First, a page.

- Far from the excessive wealth of Singapore’s crazy rich citizens, Invisible Stories shines a light on the lives of how most people in the Lion City live
- Series creator Ler Jiyuan says it is neither very dramatic nor sensational, with each episode a character study that brings out the life of ordinary people
HBO’s Invisible Stories cast and crew (from left) producer Ler Jiyuan, actress Yeo Yann Yann and actor Devin Pan.
It seems not all Singaporeans are crazy rich Asians. There are some that don’t shop at Marina Bay Sands. Most do not live in Peranakan mansions.After the guilty pleasure of seeing such excessive wealth and ostentatious living in the 2018 film of Kevin Kwan’s novel, there seems to be a desire to see Asians represented more modestly and realistically.The recent Ali Wong/Russell Park romcom for Netflix, Always Be My Maybe, featured two down-to-earth Asian-Americans rekindling a teenage fling. Canada’s CBC Television, meanwhile, scored a global sitcom hit with Kim’s Convenience, about a Korean immigrant family operating a corner grocer.
Now, Singapore’s own government-run Info-communications Media Development Authority (IMDA) is partnering with HBO Asia on a series called Invisible Stories that peels back Singapore’s glitter to shine a light on the housing estates where most of the city state’s population live.
The six-part HBO Originals programme will take place in HDB (Housing & Development Board) public housing blocks. They are places series creator Ler Jiyuan knows very well. He is one of Singapore’s best new directors and a proud resident of one such government-subsidised apartment.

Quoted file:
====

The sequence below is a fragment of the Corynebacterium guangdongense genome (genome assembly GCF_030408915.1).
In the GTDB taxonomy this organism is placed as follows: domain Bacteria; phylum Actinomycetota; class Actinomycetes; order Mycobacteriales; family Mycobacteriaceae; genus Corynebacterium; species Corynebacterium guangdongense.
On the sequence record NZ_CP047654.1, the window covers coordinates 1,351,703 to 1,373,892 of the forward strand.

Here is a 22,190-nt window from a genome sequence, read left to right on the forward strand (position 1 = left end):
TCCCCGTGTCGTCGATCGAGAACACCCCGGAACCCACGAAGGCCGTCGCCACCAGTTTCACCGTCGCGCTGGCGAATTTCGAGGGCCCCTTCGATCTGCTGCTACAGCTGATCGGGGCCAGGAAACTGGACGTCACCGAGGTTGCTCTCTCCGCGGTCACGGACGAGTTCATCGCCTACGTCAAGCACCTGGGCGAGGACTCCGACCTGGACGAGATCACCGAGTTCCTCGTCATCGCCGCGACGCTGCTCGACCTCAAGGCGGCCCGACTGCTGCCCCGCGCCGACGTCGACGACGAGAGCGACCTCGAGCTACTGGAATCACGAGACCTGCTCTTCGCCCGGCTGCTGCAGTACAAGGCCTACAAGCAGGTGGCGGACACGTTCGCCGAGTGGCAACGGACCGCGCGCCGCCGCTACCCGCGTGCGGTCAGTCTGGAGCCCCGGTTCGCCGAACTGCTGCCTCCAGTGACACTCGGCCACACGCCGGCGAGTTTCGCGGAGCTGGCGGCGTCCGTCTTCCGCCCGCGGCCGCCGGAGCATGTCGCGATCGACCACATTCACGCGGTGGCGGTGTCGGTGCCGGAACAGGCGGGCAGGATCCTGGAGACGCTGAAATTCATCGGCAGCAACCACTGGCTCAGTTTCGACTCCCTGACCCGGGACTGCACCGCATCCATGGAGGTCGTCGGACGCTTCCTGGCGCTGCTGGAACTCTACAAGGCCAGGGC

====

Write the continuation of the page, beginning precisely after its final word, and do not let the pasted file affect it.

“Eighty per cent of Singaporeans live in HDB flats,” Ler explains in between shooting on location in a neighbourhood kopitiam (coffee shop) in Chong Pang City, a typical estate. “I myself grew up in one in the ’90s in a three-room flat. My father was a taxi driver.”
Surrounded by modest hawker stalls and makeshift durian stands, he adds: “I eat here. I stay here. I hang out a lot here. These are the inspirations that form part of my story. I just feel it would be interesting for international audiences to see this part of Singapore. The non-crazy-rich side.”
He explains that the six episodes are really a series of short films. “That’s the whole concept. The stories are emotionally toned down and not very dramatic or sensational. They’re pretty much character studies. Our focus is on bringing the life out of these characters, highlighting the lives of these ordinary people.”
Instead of a six-part continuing narrative, each episode will have its own story and cast. The first, about a single mother with an autistic son, stars acclaimed Malaysian actress Yeo Yann Yann and Taiwanese newcomer Devin Pan.
“I guess I’ve always been interested in the subject [of autism],” Ler says. “I have two cousins with autism and they are also non-verbal, even in their teenage years. Only a very small percentage of individuals with autism have those special talents like on TV. So I put myself in the shoes of their family. For them, this is a hard-core commitment. It is emotionally draining, financially straining, especially for those on the lower rung of society. The story is painful and difficult to tell, but I feel it’s necessary for us to listen.”